When a necromancer is murdered, a magician takes the case
Freelance scribe Ross Harte is working on an essay about the sad state of the modern mystery novel when a scream comes from the hallway: “There is death in that room!” Harte finds a trio of conjurers trying to get into the apartment of his neighbor, the mysterious Dr. Cesare Sabbat, famed occultist and, for the past few minutes, a corpse.
They break down the door to find Sabbat lying in a pentagram, face twisted from the agonies of strangulation, but with no bruises on his neck. All the doors were locked, and the windows drop straight down to the river below. Only an escape artist could get out of that room, and Sabbat knew quite a few. To make sense of this misdirected muddle, the police bring in the Great Merlini, an illusionist whose specialty is making mysteries disappear.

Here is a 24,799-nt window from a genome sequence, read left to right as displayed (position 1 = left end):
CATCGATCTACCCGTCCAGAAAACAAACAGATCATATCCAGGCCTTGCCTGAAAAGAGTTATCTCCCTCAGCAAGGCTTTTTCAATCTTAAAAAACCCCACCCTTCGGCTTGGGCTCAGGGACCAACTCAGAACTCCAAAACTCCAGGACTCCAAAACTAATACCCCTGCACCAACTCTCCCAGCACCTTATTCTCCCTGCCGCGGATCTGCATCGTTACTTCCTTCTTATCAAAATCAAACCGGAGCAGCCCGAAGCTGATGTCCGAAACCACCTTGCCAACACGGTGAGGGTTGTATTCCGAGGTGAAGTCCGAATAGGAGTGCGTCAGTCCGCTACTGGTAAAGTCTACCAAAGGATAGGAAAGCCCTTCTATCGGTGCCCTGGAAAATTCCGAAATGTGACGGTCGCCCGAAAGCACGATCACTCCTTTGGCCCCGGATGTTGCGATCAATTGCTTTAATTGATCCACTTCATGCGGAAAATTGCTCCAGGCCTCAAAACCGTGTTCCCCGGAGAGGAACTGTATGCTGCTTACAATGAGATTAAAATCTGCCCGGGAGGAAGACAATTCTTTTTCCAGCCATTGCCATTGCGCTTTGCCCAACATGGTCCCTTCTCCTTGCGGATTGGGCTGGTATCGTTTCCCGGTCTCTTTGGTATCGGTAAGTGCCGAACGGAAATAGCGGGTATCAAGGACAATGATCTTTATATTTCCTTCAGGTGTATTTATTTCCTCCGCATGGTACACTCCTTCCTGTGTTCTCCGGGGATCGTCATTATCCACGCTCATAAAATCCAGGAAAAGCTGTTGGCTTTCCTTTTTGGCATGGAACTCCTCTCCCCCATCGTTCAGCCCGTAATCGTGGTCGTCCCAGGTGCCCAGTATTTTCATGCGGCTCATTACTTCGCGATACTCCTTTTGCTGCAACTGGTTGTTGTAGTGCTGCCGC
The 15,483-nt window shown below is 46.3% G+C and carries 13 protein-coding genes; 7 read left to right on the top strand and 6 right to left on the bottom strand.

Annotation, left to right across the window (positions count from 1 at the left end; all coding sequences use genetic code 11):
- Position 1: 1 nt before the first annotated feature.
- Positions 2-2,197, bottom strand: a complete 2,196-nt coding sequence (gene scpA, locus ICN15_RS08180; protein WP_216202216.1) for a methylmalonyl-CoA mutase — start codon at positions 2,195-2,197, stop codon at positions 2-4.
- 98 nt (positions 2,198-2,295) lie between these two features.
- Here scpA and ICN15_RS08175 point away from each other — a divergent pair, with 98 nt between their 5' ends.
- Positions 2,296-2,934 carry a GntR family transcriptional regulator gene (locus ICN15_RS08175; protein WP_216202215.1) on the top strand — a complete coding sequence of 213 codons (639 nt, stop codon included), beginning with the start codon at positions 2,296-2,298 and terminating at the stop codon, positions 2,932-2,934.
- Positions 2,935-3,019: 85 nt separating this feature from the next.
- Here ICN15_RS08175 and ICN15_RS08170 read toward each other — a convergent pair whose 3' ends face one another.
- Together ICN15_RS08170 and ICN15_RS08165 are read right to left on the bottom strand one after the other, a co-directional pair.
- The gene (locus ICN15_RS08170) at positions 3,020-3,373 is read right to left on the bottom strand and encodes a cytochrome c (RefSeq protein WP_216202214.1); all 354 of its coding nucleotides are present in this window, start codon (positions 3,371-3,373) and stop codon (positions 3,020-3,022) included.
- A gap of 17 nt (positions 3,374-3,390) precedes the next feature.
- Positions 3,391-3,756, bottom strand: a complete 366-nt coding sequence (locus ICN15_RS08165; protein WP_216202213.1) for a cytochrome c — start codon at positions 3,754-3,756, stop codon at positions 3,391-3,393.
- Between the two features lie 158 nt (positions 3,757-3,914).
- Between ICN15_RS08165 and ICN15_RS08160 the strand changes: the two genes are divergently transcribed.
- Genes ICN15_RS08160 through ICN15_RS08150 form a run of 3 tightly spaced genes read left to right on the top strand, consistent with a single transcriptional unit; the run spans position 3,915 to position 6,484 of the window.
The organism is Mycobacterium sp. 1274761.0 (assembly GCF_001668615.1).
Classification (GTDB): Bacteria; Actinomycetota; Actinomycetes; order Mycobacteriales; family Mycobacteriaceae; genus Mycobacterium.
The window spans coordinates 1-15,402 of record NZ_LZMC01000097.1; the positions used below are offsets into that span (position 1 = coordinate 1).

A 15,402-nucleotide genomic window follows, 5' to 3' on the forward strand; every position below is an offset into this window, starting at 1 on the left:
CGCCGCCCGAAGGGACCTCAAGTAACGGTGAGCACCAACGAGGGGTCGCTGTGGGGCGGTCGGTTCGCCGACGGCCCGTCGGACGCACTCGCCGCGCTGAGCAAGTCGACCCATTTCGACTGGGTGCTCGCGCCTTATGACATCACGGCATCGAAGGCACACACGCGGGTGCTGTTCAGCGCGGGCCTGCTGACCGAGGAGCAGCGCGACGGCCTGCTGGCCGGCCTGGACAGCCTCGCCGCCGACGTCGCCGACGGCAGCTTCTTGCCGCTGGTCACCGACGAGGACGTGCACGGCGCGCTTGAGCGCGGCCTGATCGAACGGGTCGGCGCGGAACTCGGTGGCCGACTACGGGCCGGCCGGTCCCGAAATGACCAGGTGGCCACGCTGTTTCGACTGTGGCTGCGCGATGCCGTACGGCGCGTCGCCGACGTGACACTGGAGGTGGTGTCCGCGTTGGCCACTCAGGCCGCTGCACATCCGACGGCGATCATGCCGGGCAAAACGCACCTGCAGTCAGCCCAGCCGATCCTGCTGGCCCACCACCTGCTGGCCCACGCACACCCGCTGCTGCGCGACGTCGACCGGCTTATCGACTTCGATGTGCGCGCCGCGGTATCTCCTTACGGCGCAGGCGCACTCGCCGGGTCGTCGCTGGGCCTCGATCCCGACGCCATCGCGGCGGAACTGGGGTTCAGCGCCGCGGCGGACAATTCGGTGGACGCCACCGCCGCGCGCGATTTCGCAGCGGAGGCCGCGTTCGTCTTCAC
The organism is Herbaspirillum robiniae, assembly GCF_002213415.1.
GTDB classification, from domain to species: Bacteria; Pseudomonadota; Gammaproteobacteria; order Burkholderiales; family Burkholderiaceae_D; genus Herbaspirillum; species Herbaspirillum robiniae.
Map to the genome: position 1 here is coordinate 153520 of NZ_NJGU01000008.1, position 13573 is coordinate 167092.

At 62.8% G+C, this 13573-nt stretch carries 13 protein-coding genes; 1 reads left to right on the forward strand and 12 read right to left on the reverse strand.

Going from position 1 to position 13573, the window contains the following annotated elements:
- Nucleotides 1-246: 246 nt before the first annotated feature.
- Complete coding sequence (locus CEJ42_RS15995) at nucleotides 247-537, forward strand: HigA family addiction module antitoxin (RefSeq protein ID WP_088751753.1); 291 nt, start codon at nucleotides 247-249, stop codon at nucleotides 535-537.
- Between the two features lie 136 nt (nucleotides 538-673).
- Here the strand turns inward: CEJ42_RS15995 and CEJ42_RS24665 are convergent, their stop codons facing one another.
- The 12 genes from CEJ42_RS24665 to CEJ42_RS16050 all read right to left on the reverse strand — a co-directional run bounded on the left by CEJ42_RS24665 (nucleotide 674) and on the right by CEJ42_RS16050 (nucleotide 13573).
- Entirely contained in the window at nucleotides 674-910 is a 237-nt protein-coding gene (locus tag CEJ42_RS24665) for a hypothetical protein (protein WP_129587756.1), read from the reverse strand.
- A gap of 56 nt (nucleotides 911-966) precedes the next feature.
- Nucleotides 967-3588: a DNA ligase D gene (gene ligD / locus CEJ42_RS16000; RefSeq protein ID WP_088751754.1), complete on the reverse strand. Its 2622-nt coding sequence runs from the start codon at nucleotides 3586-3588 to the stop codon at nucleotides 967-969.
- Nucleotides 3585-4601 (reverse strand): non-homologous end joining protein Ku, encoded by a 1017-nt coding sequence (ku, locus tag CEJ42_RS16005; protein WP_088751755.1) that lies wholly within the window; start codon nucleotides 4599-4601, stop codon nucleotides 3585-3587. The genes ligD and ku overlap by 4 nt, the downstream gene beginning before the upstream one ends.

A cute big mystery. It went on a little long for my taste. The author could of short end by a few chapters. This was pretty good mystery, locked room mysteries have always been my favorites. I always thought a magician made a good detective. Shows like Jonathan Creek have always proved that. The narrator did a good job with the voices. I liked Merlini voice most of all. He sounded like William Powell. I can imagine him playing Merlini in a movie Powell did a great job with detectives like Nick Charles and Philo Vance. He would of been a great choice for Merlini, if this had been made into a movie in the 30s.